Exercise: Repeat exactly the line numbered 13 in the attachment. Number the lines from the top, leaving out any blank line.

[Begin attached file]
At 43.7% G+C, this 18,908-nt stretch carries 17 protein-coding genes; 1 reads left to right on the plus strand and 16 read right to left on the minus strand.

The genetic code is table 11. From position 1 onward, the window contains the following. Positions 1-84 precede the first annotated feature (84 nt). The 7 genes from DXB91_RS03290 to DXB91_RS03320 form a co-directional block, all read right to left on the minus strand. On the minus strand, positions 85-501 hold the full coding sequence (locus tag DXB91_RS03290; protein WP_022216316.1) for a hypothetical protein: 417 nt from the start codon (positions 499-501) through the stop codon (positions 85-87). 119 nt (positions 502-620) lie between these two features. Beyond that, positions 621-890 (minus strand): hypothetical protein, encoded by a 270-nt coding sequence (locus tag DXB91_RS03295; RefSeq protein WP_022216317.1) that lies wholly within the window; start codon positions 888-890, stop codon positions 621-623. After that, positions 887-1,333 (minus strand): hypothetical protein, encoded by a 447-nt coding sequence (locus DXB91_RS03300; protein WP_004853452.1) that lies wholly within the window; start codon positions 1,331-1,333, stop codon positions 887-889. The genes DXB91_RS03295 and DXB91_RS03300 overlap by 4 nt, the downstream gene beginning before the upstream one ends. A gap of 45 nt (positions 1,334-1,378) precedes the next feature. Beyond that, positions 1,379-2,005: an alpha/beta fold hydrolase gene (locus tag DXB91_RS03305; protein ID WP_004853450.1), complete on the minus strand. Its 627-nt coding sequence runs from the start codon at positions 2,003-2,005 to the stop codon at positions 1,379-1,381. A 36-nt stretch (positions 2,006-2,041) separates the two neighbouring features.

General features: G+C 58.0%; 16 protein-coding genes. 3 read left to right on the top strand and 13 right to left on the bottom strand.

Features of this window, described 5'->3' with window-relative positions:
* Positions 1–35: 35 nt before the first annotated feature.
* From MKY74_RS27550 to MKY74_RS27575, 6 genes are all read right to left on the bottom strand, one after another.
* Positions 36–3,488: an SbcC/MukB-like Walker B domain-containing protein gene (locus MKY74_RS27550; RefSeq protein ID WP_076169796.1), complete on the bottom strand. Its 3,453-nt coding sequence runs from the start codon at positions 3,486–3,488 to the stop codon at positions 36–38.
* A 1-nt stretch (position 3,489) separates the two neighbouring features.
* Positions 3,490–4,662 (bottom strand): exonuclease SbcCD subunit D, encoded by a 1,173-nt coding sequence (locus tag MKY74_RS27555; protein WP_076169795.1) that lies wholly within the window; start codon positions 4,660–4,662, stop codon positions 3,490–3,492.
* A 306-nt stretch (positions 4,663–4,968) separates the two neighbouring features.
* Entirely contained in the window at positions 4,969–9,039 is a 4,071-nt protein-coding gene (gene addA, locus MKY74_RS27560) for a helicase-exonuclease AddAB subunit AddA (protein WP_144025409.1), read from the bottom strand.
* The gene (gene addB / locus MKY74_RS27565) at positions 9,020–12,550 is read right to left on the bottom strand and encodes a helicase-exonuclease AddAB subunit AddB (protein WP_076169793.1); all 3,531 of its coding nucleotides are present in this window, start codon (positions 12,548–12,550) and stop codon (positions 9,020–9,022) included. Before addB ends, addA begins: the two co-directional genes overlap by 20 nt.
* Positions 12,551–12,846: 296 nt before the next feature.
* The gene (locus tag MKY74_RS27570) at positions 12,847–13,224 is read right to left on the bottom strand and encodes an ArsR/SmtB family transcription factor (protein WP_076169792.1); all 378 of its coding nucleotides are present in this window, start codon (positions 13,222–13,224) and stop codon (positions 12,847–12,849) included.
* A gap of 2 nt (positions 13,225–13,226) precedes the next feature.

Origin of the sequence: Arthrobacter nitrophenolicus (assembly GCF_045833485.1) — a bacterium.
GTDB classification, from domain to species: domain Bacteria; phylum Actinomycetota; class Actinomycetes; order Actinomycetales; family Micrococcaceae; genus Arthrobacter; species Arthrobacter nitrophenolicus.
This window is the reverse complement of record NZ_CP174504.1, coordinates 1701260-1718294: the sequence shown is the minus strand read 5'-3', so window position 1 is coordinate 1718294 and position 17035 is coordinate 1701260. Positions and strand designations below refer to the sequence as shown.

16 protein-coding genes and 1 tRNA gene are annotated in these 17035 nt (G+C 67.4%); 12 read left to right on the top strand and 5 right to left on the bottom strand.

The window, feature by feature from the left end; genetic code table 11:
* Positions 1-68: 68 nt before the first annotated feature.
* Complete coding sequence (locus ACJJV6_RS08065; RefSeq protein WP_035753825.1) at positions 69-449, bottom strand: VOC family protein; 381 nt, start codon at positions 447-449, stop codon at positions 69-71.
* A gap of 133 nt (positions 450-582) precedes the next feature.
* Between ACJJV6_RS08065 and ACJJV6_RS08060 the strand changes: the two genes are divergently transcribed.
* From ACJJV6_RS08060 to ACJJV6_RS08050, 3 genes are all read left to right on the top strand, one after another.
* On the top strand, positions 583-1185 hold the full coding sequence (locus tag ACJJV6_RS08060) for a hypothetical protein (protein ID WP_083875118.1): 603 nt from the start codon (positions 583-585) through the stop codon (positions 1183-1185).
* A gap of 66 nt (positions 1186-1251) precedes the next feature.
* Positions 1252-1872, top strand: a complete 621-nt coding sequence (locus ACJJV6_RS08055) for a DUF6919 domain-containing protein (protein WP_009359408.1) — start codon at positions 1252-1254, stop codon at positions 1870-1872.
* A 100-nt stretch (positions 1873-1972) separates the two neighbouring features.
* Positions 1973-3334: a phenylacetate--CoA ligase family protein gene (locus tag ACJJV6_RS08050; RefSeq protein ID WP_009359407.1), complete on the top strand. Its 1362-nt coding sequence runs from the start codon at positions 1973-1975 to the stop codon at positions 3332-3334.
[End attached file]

* Positions 12,551–12,846: 296 nt before the next feature.